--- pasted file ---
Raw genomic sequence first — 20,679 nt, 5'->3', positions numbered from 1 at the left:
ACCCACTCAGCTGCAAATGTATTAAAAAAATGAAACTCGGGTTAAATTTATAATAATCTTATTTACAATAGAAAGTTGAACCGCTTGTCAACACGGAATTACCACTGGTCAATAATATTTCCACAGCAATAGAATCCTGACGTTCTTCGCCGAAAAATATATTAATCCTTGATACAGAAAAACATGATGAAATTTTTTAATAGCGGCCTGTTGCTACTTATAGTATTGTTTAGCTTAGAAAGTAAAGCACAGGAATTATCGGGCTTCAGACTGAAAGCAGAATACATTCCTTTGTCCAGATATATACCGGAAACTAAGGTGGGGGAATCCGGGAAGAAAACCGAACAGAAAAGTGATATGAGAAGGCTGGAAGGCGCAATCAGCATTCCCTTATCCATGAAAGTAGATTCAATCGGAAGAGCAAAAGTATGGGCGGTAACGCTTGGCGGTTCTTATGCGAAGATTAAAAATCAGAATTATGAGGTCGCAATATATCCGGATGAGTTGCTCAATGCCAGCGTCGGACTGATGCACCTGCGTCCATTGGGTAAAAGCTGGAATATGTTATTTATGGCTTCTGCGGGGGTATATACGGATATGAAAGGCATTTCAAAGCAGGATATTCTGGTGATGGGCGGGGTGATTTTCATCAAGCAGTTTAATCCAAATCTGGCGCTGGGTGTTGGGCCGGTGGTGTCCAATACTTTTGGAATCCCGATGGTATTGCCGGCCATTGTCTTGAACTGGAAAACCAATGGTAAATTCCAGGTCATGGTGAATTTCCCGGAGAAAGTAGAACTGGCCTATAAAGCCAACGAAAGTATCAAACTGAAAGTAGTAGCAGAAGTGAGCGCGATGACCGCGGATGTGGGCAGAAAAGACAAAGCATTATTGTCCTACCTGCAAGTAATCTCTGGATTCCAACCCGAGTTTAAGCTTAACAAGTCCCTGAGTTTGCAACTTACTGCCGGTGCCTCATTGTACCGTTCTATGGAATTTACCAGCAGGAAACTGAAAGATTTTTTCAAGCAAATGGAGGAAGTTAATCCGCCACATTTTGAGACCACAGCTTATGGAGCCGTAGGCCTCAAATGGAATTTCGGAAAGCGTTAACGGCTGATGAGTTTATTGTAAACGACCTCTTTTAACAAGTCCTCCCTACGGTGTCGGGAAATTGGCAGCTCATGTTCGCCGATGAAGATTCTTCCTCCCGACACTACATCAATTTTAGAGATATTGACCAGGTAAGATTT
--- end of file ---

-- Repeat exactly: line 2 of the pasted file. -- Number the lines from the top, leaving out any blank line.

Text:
ACCCACTCAGCTGCAAATGTATTAAAAAAATGAAACTCGGGTTAAATTTATAATAATCTTATTTACAATAGAAAGTTGAACCGCTTGTCAACACGGAATTACCACTGGTCAATAATATTTCCACAGCAATAGAATCCTGACGTTCTTCGCCGAAAAATATATTAATCCTTGATACAGAAAAACATGATGAAATTTTTTAATAGCGGCCTGTTGCTACTTATAGTATTGTTTAGCTTAGAAAGTAAAGCACAGGAATTATCGGGCTTCAGACTGAAAGCAGAATACATTCCTTTGTCCAGATATATACCGGAAACTAAGGTGGGGGAATCCGGGAAGAAAACCGAACAGAAAAGTGATATGAGAAGGCTGGAAGGCGCAATCAGCATTCCCTTATCCATGAAAGTAGATTCAATCGGAAGAGCAAAAGTATGGGCGGTAACGCTTGGCGGTTCTTATGCGAAGATTAAAAATCAGAATTATGAGGTCGCAATATATCCGGATGAGTTGCTCAATGCCAGCGTCGGACTGATGCACCTGCGTCCATTGGGTAAAAGCTGGAATATGTTATTTATGGCTTCTGCGGGGGTATATACGGATATGAAAGGCATTTCAAAGCAGGATATTCTGGTGATGGGCGGGGTGATTTTCATCAAGCAGTTTAATCCAAATCTGGCGCTGGGTGTTGGGCCGGTGGTGTCCAATACTTTTGGAATCCCGATGGTATTGCCGGCCATTGTCTTGAACTGGAAAACCAATGGTAAATTCCAGGTCATGGTGAATTTCCCGGAGAAAGTAGAACTGGCCTATAAAGCCAACGAAAGTATCAAACTGAAAGTAGTAGCAGAAGTGAGCGCGATGACCGCGGATGTGGGCAGAAAAGACAAAGCATTATTGTCCTACCTGCAAGTAATCTCTGGATTCCAACCCGAGTTTAAGCTTAACAAGTCCCTGAGTTTGCAACTTACTGCCGGTGCCTCATTGTACCGTTCTATGGAATTTACCAGCAGGAAACTGAAAGATTTTTTCAAGCAAATGGAGGAAGTTAATCCGCCACATTTTGAGACCACAGCTTATGGAGCCGTAGGCCTCAAATGGAATTTCGGAAAGCGTTAACGGCTGATGAGTTTATTGTAAACGACCTCTTTTAACAAGTCCTCCCTACGGTGTCGGGAAATTGGCAGCTCATGTTCGCCGATGAAGATTCTTCCTCCCGACACTACATCAATTTTAGAGATATTGACCAGGTAAGATTT